Your journalist-reviewer (Richard Reeves) of "Hollywood" (by Gore Vidal, Book Review, Feb. 18) believes that at least 10% of my facts are wrong but, engagingly, he admits that he isn't qualified to tell true from false except that "I'm absolutely sure that the Georgetown address given for young Franklin and Eleanor Roosevelt is not in Georgetown. I walked over that way to check."
As I gave no "Georgetown address" for the Roosevelts, he could have saved himself a walk. He has mixed up an earlier reference to Georgetown as a "common village" for those on its periphery like the invented Caroline Sanford and the actual Roosevelts of 1733 N Street.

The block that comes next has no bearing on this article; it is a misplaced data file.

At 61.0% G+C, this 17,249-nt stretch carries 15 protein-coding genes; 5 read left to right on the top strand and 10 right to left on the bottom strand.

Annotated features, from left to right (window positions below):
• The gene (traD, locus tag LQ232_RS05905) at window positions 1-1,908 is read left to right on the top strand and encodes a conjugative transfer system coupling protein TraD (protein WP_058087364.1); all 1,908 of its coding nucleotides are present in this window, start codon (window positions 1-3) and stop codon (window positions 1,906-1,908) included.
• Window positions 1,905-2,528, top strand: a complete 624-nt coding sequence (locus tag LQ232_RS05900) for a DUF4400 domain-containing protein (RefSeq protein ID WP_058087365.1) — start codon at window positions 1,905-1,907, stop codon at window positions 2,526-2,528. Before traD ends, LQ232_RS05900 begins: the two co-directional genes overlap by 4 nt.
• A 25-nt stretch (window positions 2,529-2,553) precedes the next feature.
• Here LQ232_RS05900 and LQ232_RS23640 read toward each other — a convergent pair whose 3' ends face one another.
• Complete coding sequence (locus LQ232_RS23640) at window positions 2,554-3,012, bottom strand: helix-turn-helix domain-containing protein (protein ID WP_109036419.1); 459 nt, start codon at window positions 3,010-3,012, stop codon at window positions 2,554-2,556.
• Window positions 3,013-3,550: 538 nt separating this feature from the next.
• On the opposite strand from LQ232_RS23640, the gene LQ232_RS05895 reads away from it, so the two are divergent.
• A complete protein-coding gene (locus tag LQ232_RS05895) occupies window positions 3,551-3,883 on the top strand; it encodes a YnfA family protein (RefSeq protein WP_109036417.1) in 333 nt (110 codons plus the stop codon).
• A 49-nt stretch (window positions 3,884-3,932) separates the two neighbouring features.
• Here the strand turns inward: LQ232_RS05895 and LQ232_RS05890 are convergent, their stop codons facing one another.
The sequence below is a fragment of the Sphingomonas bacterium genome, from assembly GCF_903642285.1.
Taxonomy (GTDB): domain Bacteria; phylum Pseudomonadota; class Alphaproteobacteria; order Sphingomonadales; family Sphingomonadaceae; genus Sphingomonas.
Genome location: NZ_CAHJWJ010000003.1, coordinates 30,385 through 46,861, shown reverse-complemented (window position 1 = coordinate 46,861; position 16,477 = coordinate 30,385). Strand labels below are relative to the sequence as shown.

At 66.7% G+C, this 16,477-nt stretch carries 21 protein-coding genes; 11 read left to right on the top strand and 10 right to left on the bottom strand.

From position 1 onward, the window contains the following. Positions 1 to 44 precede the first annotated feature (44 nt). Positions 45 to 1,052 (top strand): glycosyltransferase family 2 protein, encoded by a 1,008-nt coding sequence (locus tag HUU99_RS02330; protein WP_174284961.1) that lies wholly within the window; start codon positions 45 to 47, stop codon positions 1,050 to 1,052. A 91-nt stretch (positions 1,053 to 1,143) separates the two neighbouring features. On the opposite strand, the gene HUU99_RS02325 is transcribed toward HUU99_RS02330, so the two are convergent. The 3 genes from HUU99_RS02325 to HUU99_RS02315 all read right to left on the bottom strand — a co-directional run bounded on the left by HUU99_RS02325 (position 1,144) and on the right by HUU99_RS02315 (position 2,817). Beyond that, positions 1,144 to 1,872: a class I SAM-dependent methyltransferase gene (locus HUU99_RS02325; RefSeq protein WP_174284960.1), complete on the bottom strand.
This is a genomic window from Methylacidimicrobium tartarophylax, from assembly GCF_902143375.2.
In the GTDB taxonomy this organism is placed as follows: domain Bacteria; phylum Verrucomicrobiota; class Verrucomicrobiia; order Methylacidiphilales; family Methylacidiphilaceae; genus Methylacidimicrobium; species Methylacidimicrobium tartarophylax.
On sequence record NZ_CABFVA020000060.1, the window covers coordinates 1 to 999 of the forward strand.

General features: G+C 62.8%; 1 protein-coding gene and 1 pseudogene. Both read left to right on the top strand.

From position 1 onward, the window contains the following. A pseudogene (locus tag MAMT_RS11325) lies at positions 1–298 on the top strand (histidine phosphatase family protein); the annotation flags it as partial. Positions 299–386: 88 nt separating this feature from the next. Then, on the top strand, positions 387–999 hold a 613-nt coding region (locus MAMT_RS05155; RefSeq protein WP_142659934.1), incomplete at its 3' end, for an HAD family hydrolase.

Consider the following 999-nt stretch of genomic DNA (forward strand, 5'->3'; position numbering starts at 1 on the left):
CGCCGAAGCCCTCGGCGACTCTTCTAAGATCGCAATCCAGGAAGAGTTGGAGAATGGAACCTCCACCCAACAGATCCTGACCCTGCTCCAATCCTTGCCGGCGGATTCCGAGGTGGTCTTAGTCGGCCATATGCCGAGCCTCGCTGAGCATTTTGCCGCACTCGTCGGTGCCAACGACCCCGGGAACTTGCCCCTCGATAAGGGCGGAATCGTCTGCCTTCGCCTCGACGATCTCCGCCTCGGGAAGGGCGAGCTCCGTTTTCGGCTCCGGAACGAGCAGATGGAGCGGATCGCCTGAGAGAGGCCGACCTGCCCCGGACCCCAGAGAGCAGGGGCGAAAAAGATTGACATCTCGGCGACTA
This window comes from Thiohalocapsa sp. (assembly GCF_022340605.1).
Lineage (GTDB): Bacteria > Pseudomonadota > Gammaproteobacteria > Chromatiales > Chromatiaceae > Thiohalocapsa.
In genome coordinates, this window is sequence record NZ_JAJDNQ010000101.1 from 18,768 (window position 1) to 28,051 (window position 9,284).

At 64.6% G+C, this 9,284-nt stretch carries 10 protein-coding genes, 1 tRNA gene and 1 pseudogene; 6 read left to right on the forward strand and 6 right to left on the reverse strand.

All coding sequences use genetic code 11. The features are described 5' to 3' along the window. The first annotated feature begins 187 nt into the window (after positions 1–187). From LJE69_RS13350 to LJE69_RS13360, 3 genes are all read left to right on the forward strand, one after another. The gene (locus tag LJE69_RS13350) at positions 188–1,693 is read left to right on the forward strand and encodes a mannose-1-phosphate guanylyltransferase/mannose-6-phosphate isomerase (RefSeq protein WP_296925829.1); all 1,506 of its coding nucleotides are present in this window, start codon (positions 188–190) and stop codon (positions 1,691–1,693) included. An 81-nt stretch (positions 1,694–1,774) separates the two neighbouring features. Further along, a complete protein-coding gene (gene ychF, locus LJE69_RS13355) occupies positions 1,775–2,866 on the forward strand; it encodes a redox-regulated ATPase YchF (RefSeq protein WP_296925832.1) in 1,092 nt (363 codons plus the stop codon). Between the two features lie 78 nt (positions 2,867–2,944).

With all the authority of the up-to-the-minute-ago political journalist, he tells us that "this book attacks Reagan in its description of Harding and his works." Well, \o7 this\f7 book's description of the Hardings would have been no different if the spokesperson for General Electric had never gone into politics.
As I invent nothing \o7 in\f7 history, I have done nothing to make the Hardings resemble, for good or ill, a certain delightful if mysteriously financed couple currently domiciled in Bel-Air. Mrs. Harding \o7 was\f7 in thrall to a lady astrologist (sic) named Madame Marcia, who guided her every move for years and then wrote a book.
But except for the occasional odd similarity, President and Mrs. Harding, as a couple, were more admirable than . . . not.